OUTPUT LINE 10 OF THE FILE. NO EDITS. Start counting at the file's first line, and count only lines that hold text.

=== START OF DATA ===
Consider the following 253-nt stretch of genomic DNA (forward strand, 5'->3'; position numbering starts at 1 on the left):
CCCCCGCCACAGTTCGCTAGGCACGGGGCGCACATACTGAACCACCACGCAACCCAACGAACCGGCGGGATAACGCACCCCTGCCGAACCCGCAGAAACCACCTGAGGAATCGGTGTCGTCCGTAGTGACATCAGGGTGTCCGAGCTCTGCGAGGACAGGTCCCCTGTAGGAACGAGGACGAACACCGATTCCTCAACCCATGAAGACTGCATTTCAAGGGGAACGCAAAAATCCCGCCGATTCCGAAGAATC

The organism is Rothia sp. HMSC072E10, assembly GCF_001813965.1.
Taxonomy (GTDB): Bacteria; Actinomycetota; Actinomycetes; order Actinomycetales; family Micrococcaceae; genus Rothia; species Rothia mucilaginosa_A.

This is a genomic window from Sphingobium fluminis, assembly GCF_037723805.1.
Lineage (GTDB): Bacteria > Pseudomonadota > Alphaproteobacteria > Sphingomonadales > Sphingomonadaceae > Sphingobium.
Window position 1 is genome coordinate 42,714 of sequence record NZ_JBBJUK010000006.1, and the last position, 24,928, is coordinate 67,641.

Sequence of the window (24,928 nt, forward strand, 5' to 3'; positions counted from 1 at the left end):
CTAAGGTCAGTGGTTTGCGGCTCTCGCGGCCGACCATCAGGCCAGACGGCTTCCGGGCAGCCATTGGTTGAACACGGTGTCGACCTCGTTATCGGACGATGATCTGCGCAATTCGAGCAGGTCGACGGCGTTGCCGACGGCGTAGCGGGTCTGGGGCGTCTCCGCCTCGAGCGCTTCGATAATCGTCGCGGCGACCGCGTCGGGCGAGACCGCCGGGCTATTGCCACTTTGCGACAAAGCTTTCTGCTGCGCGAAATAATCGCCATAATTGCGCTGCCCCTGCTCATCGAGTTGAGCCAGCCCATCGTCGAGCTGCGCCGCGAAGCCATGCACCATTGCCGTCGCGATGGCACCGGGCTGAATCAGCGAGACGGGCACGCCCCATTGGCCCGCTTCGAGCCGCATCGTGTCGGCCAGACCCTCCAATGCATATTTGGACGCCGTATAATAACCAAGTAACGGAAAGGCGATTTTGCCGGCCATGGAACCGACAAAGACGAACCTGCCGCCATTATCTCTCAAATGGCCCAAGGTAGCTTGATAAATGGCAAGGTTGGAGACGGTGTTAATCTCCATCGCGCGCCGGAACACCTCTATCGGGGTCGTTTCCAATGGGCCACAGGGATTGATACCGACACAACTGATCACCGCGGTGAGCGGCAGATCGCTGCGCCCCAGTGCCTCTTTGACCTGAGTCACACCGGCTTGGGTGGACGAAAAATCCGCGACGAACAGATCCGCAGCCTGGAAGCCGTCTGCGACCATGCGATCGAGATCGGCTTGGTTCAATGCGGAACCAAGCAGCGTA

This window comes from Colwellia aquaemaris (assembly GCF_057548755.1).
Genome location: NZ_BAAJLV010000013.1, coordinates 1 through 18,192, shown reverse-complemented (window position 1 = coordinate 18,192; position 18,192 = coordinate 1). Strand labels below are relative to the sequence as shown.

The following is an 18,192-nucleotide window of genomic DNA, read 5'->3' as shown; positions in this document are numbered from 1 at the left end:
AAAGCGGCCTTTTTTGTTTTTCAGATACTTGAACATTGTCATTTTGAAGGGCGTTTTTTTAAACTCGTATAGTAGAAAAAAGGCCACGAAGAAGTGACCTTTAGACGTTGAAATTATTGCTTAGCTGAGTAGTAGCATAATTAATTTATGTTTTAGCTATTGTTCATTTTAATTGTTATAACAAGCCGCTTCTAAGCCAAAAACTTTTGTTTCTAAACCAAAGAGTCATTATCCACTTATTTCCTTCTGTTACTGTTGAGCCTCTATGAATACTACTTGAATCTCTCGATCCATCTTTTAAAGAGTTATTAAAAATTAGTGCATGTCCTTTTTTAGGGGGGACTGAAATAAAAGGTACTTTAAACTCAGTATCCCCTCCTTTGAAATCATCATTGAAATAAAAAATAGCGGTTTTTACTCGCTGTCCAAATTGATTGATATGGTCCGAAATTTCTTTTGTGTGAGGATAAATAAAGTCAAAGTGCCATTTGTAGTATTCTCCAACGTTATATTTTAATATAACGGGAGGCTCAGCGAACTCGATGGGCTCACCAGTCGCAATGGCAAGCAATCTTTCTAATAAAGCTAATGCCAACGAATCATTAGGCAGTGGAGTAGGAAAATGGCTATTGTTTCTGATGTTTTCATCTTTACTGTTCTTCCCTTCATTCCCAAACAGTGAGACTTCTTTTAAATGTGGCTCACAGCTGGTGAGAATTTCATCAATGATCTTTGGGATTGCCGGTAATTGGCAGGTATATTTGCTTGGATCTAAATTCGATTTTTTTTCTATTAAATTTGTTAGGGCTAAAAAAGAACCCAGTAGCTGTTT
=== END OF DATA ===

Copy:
This window comes from Colwellia aquaemaris (assembly GCF_057548755.1).